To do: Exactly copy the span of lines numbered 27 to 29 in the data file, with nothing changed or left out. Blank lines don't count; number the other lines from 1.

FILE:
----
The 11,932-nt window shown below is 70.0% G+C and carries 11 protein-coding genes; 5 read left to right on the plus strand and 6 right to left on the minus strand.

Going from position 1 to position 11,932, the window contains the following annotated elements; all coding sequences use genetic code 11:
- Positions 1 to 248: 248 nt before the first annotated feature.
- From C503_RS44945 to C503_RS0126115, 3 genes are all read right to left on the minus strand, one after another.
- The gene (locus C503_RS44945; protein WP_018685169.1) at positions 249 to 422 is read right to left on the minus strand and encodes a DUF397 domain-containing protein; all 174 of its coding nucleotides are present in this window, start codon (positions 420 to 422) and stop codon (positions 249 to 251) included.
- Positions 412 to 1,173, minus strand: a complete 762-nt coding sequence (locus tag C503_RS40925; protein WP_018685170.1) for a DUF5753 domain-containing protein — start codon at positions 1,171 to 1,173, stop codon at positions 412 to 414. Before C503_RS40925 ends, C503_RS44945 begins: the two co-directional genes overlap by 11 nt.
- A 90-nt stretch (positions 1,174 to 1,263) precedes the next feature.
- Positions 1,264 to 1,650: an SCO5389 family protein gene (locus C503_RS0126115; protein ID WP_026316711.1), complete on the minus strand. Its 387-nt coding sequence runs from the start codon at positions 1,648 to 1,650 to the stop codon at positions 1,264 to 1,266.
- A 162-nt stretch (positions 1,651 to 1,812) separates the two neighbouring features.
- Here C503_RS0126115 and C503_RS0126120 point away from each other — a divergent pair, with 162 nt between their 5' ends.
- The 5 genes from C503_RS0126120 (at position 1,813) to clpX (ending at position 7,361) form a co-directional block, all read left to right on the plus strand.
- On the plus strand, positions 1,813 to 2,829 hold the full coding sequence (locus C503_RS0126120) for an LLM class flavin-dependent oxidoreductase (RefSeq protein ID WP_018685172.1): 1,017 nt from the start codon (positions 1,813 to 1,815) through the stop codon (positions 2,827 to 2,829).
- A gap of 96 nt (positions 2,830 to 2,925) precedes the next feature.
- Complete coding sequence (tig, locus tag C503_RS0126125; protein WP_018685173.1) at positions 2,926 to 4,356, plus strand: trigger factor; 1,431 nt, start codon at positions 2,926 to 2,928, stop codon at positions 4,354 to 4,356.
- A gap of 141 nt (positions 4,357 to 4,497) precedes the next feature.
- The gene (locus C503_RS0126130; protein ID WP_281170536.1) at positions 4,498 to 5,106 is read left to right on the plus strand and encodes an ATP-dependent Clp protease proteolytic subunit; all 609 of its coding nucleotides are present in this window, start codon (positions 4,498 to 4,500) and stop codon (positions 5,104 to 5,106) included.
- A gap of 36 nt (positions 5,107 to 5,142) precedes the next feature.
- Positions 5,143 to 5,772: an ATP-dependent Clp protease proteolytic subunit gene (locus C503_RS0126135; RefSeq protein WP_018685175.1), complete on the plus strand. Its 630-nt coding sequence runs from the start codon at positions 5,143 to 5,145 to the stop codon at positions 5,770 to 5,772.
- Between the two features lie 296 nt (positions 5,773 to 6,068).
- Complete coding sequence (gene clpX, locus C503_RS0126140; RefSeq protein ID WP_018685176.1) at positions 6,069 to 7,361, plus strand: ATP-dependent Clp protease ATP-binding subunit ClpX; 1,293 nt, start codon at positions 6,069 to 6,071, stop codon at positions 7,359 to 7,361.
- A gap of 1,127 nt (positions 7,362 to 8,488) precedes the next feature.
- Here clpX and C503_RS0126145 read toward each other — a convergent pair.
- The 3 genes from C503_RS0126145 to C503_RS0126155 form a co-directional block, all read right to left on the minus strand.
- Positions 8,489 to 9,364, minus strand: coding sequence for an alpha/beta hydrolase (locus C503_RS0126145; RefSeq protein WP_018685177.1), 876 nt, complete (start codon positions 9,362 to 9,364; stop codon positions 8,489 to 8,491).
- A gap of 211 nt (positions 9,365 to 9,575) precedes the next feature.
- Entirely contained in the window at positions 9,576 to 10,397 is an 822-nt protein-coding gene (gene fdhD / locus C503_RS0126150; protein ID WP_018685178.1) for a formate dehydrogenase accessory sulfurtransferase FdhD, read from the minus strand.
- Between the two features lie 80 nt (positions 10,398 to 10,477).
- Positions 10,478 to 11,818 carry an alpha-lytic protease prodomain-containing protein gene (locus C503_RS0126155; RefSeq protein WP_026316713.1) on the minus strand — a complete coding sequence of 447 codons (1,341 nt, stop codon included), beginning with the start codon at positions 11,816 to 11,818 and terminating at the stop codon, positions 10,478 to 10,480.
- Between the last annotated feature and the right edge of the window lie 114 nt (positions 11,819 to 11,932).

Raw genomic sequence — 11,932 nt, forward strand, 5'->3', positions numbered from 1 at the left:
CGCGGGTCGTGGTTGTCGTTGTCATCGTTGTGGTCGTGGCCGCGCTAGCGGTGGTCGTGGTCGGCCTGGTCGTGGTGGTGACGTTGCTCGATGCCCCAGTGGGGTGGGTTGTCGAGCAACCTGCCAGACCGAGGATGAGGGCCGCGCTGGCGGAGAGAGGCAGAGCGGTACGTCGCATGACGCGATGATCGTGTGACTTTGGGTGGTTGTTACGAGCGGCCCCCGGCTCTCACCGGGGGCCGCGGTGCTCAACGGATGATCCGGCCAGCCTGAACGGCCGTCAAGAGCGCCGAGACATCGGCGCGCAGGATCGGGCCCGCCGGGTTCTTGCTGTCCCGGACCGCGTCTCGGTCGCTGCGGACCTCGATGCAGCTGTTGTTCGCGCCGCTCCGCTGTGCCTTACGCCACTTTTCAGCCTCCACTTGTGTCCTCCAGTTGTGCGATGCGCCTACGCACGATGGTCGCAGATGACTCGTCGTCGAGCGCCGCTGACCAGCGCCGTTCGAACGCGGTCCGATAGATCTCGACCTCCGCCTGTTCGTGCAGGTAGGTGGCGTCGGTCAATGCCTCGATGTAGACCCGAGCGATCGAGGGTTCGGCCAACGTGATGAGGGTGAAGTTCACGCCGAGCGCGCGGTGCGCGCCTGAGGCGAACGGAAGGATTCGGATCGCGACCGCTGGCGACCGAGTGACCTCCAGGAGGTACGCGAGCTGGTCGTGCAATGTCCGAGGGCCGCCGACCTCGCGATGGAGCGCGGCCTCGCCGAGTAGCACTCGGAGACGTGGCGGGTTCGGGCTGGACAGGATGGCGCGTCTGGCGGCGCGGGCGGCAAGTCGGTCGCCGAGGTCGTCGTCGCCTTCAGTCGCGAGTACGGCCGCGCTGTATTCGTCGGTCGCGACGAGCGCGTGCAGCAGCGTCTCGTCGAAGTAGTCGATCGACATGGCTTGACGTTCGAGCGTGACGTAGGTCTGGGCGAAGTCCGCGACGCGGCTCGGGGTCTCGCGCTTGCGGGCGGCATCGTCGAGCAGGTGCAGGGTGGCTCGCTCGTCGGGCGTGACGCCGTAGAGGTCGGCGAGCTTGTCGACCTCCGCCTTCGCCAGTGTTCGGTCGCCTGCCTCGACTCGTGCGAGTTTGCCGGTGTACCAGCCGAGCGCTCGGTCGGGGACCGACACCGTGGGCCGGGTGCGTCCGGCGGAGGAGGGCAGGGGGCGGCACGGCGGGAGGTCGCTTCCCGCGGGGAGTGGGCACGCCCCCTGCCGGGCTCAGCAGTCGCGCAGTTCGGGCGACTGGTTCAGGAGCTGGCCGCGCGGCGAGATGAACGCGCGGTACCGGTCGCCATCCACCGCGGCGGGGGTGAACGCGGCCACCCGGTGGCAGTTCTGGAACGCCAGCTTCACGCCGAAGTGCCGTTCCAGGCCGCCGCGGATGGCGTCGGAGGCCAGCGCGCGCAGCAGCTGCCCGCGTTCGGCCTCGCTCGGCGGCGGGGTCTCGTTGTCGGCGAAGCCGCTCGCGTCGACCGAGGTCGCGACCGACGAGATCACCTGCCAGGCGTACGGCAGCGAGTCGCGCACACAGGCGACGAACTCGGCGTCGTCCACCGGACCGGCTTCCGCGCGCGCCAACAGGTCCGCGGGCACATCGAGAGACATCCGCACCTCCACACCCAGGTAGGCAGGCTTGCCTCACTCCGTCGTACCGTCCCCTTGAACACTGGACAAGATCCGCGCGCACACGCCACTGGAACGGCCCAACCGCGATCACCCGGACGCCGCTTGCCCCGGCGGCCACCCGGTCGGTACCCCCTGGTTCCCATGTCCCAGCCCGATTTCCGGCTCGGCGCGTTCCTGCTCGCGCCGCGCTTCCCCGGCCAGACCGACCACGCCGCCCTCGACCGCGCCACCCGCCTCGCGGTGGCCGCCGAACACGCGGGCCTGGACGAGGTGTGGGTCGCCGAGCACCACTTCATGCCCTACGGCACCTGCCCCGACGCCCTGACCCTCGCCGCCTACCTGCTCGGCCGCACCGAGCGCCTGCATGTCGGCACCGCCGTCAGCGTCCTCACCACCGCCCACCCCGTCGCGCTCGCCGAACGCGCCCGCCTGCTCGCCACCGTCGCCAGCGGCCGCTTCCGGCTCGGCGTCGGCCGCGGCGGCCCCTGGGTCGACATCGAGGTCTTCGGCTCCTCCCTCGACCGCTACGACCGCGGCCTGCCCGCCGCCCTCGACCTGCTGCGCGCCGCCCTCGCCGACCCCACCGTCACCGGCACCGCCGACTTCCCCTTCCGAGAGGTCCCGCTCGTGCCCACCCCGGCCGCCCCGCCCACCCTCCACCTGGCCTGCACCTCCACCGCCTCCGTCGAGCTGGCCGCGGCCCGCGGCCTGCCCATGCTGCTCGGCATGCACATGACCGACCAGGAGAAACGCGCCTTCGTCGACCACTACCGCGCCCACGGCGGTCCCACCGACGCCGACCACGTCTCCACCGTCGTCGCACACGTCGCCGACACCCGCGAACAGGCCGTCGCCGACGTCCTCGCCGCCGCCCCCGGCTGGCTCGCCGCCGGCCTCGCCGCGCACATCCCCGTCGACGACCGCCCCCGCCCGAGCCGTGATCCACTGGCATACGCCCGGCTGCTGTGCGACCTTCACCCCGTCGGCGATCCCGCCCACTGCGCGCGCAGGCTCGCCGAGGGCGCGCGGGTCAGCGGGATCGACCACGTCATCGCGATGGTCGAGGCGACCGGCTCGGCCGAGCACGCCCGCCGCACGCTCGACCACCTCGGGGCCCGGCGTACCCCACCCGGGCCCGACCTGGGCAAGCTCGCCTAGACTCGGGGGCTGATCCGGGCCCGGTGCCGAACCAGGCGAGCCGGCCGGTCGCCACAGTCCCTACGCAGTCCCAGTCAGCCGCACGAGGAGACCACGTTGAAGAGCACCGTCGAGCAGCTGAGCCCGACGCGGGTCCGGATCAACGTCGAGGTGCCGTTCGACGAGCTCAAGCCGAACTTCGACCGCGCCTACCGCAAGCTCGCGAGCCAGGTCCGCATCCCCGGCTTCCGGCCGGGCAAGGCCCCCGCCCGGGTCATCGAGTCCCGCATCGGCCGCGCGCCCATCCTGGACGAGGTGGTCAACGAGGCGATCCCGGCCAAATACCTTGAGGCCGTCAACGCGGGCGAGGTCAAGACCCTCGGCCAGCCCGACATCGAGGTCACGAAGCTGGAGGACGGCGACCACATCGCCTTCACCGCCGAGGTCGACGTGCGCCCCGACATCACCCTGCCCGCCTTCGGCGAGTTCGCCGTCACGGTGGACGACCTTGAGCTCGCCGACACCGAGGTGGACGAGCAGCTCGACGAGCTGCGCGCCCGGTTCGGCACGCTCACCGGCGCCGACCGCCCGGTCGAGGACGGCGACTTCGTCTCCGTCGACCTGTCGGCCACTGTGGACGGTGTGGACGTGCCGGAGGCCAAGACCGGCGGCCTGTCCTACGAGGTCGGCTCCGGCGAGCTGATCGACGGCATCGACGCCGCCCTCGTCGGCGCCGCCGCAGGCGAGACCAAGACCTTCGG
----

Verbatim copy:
- Between the two features lie 80 nt (positions 10,398 to 10,477).
- Positions 10,478 to 11,818 carry an alpha-lytic protease prodomain-containing protein gene (locus C503_RS0126155; RefSeq protein WP_026316713.1) on the minus strand — a complete coding sequence of 447 codons (1,341 nt, stop codon included), beginning with the start codon at positions 11,816 to 11,818 and terminating at the stop codon, positions 10,478 to 10,480.
- Between the last annotated feature and the right edge of the window lie 114 nt (positions 11,819 to 11,932).